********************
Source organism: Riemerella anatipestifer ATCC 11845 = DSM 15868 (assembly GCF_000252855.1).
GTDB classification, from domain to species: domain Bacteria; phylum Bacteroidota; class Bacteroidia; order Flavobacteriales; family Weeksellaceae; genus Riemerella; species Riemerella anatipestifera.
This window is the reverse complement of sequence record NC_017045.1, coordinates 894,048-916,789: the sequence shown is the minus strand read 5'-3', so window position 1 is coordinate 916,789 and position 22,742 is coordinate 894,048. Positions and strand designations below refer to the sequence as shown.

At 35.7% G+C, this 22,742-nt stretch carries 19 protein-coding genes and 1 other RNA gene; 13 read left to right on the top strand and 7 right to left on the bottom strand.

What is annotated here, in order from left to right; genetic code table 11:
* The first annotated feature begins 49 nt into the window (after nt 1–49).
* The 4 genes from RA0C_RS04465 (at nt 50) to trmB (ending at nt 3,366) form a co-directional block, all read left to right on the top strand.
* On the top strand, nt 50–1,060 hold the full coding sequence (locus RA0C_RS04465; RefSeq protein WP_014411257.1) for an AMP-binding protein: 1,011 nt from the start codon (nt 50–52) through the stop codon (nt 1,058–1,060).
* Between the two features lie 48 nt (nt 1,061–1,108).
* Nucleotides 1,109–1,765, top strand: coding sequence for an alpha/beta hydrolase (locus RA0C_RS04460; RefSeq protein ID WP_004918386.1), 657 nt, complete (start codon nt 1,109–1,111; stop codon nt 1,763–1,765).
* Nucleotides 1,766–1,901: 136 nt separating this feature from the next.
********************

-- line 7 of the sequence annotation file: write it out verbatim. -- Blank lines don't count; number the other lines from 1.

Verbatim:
* The 4 genes from RA0C_RS04465 (at nt 50) to trmB (ending at nt 3,366) form a co-directional block, all read left to right on the top strand.